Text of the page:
Grammar Matters

Commonly misused words and phrases

Rate this Entry
I thought I'd take a break from strictly writing about grammar, and post about something else that is dear to my heart: word usage and common misuses of words and phrases. Here is a list of some of the ones I hear and read most often.

Gild the lily - This means to embellish something that does not need it, thereby ruining it. It does not mean to make something better; the idiom for that would be something like "the icing on the cake" (which is a cliché, however, so you might want to avoid it too). The phrase's origin is in the following lines from Shakespeare's King John:

"To gild refined gold, to paint the lily,/To throw a perfume on the violet,/To smooth the ice, or add another hue/Unto the rainbow, or with taper-light/To seek the beauteous eye of heaven to garnish,/Is wasteful and ridiculous excess."

Beg the question - This means to engage in circular reasoning. It does not mean to raise questions or issues related to a current topic or discussion.

Incorrect: The city workers are on strike, which begs the question, who will pick up the garbage?

Correct: My philosophy paper was graded a D because my arguments begged the question.

Literally - People often use "literally" for emphasis or for "figuratively". Though it is somewhat neat that a word can come to encompass both its original meaning and its opposite, it's still wrong. It can also cause ambiguity when the intended sense of "literally" is not clear from the context.

Incorrect: The baby literally screamed her head off all night.

Correct: I have literally three dollars to my name.

The second statement is ambiguous if two meanings can be accepted for the word "literally".

Peak/peek/pique - These homophones confuse many people. Recently I read a children's novel that used "peaked" instead of "peeked": professional copy editors make the mistake, so don't feel bad if you do too.

A darkly attractive man piqued my interest.
When saw me peeking, he said his name was Dracula.
I visited his castle on the peak of a hill.
After our liaison, I feel a little peaked.

Irony - This is like the misuse of "literally" in that it is used in two opposing ways (not counting its use as a literary term). Whensomething is ironic, its surface and its subtext are contradictory, or it has an effect that is opposite to its intended outcome.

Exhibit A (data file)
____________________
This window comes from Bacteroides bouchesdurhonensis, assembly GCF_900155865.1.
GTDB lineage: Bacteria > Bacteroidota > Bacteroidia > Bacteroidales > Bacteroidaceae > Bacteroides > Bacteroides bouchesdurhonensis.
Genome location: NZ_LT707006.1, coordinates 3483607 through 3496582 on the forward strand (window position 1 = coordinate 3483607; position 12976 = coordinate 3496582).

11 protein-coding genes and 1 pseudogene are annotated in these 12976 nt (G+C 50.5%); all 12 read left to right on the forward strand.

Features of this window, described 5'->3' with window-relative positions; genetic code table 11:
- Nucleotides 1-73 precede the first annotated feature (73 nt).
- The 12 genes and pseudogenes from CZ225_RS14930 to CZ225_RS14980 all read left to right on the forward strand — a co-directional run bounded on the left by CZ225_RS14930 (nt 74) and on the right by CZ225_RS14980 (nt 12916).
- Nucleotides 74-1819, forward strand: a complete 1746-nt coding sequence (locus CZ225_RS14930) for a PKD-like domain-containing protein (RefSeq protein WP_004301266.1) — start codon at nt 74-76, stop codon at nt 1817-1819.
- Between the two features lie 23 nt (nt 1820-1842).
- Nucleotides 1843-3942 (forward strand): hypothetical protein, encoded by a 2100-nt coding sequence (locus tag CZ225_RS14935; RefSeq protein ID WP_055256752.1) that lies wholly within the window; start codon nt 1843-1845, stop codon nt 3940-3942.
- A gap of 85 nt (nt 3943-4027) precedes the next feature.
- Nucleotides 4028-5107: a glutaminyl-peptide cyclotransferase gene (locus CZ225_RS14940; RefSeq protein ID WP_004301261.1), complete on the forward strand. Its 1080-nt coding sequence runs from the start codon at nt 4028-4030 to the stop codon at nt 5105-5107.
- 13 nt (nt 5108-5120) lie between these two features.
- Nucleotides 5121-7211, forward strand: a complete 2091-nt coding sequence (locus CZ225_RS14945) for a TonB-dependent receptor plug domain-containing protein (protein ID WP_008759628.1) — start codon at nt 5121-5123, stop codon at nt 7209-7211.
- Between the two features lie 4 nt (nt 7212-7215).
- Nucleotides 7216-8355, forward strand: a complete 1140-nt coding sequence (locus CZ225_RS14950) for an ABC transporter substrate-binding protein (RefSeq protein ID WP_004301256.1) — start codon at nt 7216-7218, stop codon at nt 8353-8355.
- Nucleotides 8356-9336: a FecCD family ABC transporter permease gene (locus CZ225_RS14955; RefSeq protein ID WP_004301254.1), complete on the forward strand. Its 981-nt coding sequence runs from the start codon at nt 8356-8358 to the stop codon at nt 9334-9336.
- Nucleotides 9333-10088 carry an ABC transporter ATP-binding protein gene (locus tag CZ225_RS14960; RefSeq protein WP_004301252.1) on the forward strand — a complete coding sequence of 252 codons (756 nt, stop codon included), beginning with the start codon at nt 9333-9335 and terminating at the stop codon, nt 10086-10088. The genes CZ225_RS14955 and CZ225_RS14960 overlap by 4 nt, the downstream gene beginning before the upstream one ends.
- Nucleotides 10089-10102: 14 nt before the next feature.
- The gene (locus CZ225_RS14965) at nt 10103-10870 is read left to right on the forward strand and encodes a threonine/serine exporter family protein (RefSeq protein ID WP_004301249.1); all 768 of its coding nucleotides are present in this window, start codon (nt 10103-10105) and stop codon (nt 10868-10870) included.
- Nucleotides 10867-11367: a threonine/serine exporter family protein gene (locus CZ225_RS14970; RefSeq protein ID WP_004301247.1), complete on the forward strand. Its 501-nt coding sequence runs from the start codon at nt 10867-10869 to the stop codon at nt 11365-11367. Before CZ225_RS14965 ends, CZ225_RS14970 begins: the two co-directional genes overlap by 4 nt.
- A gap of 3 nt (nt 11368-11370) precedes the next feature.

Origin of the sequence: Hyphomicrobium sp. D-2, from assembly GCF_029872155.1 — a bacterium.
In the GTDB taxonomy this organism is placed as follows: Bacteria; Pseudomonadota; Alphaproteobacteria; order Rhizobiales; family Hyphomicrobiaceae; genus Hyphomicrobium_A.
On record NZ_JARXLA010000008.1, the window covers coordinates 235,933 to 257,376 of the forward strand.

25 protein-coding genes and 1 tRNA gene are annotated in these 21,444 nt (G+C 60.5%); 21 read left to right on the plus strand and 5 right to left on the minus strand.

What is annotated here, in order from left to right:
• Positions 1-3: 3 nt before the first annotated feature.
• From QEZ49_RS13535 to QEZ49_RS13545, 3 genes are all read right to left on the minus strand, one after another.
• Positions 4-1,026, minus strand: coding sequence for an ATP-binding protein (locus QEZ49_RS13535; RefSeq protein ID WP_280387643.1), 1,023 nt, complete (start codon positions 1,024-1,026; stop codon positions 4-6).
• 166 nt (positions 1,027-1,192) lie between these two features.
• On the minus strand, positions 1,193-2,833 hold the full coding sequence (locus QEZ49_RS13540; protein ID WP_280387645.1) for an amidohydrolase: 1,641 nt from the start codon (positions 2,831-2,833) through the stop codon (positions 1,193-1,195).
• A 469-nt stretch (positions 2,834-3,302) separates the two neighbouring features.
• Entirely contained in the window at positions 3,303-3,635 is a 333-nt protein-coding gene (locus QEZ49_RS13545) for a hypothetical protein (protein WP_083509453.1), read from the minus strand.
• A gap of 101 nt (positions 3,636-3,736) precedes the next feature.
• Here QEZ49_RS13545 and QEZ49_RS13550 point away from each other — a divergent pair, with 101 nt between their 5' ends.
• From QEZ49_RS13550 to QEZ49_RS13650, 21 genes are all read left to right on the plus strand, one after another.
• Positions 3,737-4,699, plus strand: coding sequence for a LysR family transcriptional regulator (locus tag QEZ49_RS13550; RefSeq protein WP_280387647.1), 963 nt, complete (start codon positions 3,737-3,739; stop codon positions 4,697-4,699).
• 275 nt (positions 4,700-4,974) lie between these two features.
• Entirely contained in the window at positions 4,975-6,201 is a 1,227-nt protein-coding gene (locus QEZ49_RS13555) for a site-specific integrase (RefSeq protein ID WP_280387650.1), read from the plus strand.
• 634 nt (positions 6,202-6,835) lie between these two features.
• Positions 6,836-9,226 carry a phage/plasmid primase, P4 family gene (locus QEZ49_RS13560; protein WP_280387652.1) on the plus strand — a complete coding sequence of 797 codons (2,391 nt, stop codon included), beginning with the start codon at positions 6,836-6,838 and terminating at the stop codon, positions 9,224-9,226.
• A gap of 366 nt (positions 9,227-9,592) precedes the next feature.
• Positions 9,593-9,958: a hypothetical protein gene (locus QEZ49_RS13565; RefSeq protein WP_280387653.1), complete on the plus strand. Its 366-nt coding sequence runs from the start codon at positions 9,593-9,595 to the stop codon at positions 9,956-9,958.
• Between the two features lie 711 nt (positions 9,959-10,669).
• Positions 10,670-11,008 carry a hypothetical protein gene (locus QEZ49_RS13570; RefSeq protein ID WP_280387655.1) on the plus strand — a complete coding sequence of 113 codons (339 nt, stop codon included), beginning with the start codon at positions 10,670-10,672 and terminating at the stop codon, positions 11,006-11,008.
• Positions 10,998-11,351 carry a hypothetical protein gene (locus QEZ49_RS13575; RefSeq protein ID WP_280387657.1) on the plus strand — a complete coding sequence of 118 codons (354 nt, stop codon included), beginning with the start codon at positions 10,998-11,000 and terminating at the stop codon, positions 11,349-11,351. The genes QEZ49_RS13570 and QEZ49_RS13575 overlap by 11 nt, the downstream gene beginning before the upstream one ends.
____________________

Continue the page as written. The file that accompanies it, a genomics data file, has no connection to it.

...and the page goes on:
Consider the following quote: "One of the amazing ironies of the situation was that Stephen Hawking happened to be studying theoretical physics, one of the very few jobs for which his mind was the only real tool he needed." (Stephen Hawking: A Life in Science by Michael White and John Gribbin)

Stephen Hawking has motor neuron disease, which renders him immobile and confined to a wheelchair. It's not ironic that his post-grad studies didn't require mobility; indeed, the nature of his studies was compatible with his physical limitations (e.g., as opposed to if he'd studied medicine, architecture, or chemistry).

Lay/lie - "Lay" is the past tense of "lie", in the sense of the state of repose. Lie is an intransitive verb and lay is a transitive verb. (More on those verbs in a later post, perhaps.)

An example of the intransitive verb is "I am lying on the couch." It is incorrect to say "I am laying on the couch."

An example of the transitive verb in the present tense is "He is laying the book on the table." The sentence in the past tense is "He lay the book on the table."

Dethaw (twigged by a comment from hazius on my previous post on this blog) - No matter what you think it means, there is no such word as dethaw!

If you want steaks for dinner, take them out of the freezer and thaw them in the fridge.
(Should you change your mind, return them to the freezer to re-freeze them.)

Penultimate - It means second-last; it is not another word for ultimate or last. The word for third-last is antepenultimate.

Harry Potter and the Half-Blood Prince is the penultimate book in the series.

Atypical - Do not use this as another word for typical. The first time I heard someone do this, he kept using "typical" and "atypical" interchangeably--much to my initial confusion. The a- prefix comes from the Greek for "not". Other words with the a- prefix include asymmetrical, asexual, anaemic, and amoral.